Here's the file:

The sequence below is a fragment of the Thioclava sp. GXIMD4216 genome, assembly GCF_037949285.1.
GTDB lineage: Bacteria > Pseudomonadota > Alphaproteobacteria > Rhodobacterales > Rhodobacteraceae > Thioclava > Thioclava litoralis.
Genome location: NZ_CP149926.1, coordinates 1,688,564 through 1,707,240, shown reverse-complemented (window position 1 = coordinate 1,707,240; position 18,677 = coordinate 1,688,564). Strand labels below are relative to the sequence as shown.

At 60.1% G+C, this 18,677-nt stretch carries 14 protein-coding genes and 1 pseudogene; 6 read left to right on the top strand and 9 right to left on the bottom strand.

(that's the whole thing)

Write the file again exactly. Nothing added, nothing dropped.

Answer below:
The sequence below is a fragment of the Thioclava sp. GXIMD4216 genome, assembly GCF_037949285.1.
GTDB lineage: Bacteria > Pseudomonadota > Alphaproteobacteria > Rhodobacterales > Rhodobacteraceae > Thioclava > Thioclava litoralis.
Genome location: NZ_CP149926.1, coordinates 1,688,564 through 1,707,240, shown reverse-complemented (window position 1 = coordinate 1,707,240; position 18,677 = coordinate 1,688,564). Strand labels below are relative to the sequence as shown.

At 60.1% G+C, this 18,677-nt stretch carries 14 protein-coding genes and 1 pseudogene; 6 read left to right on the top strand and 9 right to left on the bottom strand.